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Mecum’s Chicago sale offered more bargains than blue-chips

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This 1978 Mercury Grand Marquis went to a new home for $6,000. Photos courtesy Mecum Auctions.

Once upon a time, buyers attended automotive auctions to shop for (or gawk at) the rare, the expensive and the otherwise unattainable. While such automobiles can still be found at nearly every brand-name auction, more events are adding inventory that appeals to the entry-level buyer, too. Mecum’s Chicago sale, held on October 6-8, was a good case in point, serving up everything from six-figure collectibles to a surprising array of affordable hobby cars.

1982 Honda Civic sedan

1982 Honda Civic sedan.

Take, for example, a 1982 Honda Civic sedan, showing a reported-actual 44,000 miles on the odometer and sold in unrestored condition for just $2,500. Appearing rust-free in the supplied photographs, with a surprisingly immaculate interior, the Honda is the type of “disposable car” that’s easy to overlook, until one realizes that the price of Japanese cars from this era is going nowhere but up. The “why” part is easy enough to explain, too: most were worked to death, handed down through families until the curves of increasing mileage and decreasing maintenance intersected at a point of failure.  Survivors are rare, and for a generation used to seeing such cars in the driveway, they’re desirable as collector cars, too.

1973 Pontiac Catalina Safari

1973 Pontiac Catalina Safari.

Fans of big American station wagons had a pair of lots in the $6,000-and-under price bracket to choose from. A 1973 Pontiac Catalina Safari station wagon, showing 88,821 miles on the odometer and owned by the same individual for the last 37 years, sold for $5,500 and appeared nice enough to be a local show winner. A 1967 Dodge Monaco station wagon boasted recent engine and suspension work (plus a new exhaust), and was said to be a rust-free California car. Perhaps a bit rougher around the edges than the later Pontiac, the Dodge was still a very nice example that went to a new home for $6,000.

1979 Fiat Sport Spider

1979 Fiat 2000 Spider.

Those looking for a summertime drop-top could choose from a 1979 Fiat 2000 Spider, showing a believed-actual 65,300 miles, which sold for $3,000; or a 1975 MG MGB, recently restored (but with the incorrect wheels and upholstery) and fitted with a new top, which sold for $4,750. Those wanting something a bit more regal from across the pond could have bid on a 1971 Rolls-Royce Silver Shadow, with a non-functional gas gauge and less than 88,000 miles, which sold for $4,000.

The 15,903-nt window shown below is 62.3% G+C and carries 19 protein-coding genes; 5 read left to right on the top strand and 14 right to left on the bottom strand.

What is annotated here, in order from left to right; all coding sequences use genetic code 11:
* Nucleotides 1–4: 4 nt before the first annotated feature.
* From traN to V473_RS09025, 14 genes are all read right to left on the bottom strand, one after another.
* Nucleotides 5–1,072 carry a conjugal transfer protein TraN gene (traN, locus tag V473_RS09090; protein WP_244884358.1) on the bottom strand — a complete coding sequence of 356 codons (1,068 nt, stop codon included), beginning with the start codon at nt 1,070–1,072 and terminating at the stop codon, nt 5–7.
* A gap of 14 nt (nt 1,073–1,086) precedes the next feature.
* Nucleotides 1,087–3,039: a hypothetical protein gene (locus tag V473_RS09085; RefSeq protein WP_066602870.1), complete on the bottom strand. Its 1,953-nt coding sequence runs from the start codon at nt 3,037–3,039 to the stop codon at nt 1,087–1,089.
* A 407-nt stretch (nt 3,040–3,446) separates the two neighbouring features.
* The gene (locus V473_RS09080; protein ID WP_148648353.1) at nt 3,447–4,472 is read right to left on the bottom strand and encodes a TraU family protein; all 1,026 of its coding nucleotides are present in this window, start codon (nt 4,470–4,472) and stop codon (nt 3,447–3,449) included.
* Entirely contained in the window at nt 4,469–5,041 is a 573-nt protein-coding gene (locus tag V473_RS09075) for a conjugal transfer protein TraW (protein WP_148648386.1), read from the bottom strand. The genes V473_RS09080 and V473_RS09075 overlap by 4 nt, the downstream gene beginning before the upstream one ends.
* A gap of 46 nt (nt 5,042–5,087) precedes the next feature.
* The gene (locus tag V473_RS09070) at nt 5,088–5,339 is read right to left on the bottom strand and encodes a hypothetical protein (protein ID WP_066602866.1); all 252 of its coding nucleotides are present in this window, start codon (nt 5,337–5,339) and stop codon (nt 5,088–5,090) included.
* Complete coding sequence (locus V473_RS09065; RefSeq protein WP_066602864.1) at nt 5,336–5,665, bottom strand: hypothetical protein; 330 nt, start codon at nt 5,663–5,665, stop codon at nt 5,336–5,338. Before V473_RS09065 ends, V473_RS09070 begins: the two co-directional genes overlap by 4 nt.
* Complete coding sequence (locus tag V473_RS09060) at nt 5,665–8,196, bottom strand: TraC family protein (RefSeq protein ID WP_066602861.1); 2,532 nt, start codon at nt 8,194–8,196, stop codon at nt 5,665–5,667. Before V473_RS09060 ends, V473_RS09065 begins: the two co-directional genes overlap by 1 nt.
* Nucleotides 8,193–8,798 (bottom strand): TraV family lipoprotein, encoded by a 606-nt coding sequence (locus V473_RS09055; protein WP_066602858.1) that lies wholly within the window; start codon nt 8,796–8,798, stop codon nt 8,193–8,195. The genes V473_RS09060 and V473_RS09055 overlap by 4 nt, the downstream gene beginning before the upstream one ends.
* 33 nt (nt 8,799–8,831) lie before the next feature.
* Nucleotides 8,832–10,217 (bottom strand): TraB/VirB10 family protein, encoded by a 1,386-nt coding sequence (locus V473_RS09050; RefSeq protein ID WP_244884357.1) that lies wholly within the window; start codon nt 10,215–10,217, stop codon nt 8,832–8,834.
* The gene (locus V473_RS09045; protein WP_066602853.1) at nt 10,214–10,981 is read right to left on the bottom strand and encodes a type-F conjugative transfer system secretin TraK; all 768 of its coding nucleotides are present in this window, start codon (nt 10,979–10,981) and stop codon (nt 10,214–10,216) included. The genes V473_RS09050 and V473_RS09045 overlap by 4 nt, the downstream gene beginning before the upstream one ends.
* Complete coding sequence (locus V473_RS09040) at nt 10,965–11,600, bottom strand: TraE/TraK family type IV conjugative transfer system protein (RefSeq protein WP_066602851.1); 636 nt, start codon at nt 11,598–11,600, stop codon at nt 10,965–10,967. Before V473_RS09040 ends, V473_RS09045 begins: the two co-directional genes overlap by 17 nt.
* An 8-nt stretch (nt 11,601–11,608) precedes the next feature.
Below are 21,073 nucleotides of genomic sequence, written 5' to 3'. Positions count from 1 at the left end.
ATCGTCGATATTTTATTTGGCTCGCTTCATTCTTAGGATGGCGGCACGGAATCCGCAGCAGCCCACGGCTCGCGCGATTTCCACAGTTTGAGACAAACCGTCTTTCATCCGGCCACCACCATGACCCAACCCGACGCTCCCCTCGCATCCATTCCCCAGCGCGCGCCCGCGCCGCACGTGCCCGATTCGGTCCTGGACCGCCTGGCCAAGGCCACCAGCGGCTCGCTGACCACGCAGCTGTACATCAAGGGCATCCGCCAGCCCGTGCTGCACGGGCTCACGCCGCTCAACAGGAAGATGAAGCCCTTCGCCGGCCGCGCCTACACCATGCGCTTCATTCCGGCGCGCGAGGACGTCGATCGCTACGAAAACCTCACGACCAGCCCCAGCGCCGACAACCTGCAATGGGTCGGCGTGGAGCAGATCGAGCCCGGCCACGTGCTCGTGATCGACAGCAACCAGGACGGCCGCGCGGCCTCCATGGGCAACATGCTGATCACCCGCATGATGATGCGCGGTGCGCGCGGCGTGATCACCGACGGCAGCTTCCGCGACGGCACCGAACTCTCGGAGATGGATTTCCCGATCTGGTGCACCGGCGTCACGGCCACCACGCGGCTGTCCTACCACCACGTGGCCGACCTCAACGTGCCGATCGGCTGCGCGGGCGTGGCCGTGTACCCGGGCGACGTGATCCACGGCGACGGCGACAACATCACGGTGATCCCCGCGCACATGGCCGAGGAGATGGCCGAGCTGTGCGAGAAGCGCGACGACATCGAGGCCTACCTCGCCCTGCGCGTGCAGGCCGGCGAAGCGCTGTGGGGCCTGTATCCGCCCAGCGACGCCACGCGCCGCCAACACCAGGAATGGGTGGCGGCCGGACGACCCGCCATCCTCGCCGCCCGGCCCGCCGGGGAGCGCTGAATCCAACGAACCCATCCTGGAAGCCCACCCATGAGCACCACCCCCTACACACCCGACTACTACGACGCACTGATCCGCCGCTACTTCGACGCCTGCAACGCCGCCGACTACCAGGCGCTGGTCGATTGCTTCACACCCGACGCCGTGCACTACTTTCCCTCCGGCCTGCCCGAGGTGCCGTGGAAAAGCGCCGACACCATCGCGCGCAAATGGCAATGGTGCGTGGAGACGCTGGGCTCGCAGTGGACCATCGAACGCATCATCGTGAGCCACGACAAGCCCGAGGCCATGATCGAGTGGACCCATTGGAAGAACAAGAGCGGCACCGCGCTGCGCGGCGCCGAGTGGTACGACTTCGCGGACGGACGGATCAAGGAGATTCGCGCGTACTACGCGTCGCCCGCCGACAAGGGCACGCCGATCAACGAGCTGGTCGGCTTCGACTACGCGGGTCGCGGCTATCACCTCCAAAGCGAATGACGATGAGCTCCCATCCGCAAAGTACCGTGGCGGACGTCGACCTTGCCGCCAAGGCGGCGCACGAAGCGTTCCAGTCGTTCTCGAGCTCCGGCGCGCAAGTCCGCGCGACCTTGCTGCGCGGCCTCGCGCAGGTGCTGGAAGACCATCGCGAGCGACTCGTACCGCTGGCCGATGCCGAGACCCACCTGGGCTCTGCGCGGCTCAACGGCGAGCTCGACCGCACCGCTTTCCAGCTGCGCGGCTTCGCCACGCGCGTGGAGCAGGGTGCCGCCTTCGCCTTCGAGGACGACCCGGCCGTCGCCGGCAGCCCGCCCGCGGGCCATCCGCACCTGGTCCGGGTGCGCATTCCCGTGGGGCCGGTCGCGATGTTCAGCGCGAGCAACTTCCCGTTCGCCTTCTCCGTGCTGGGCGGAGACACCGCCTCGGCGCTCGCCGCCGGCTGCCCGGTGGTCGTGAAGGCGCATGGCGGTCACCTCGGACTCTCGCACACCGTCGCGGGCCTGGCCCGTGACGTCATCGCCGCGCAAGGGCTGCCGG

1961 Ford Thunderbird

1961 Ford Thunderbird.

Other bargain American lots of interest included a 1978 Mercury Grand Marquis, which sold for $6,000; a 1961 Ford Thunderbird, which sold for $4,500; a 1962 Oldsmobile Super 88 Celebrity sedan, which sold for $4,250; and a 1931 Chevrolet Independence Series AE four-door sedan, which sold for $4,000.

1970 Boss 429 Mustang

1970 Boss 429 Mustang.

On the opposite end of the spectrum, lots in the top-10 included a restored 1970 Ford Mustang Boss 429 fastback, which sold for $245,000; a 1966 Shelby GT350H fastback, which sold for $137,500; a Bloomington Gold certified 1967 Chevrolet Corvette convertible, which sold for $123,000; a 1988 Porsche 911 Turbo cabriolet, previously owned by Scottie Pippen, which sold for $100,000; a 2004 Rolls-Royce Phantom, which sold for $90,000; a 1956 Chevrolet Nomad restomod, which sold for $85,500; a 1957 Ford Thunderbird E-Code, which sold for $85,000; a 1970 Dodge Hemi Challenger R/T, which sold for $80,000; an unrestored 1968 Shelby GT500KR fastback, which sold for $77,000; and a 1968 Ford Mustang convertible Shelby Super Snake replica, which sold for $70,000.

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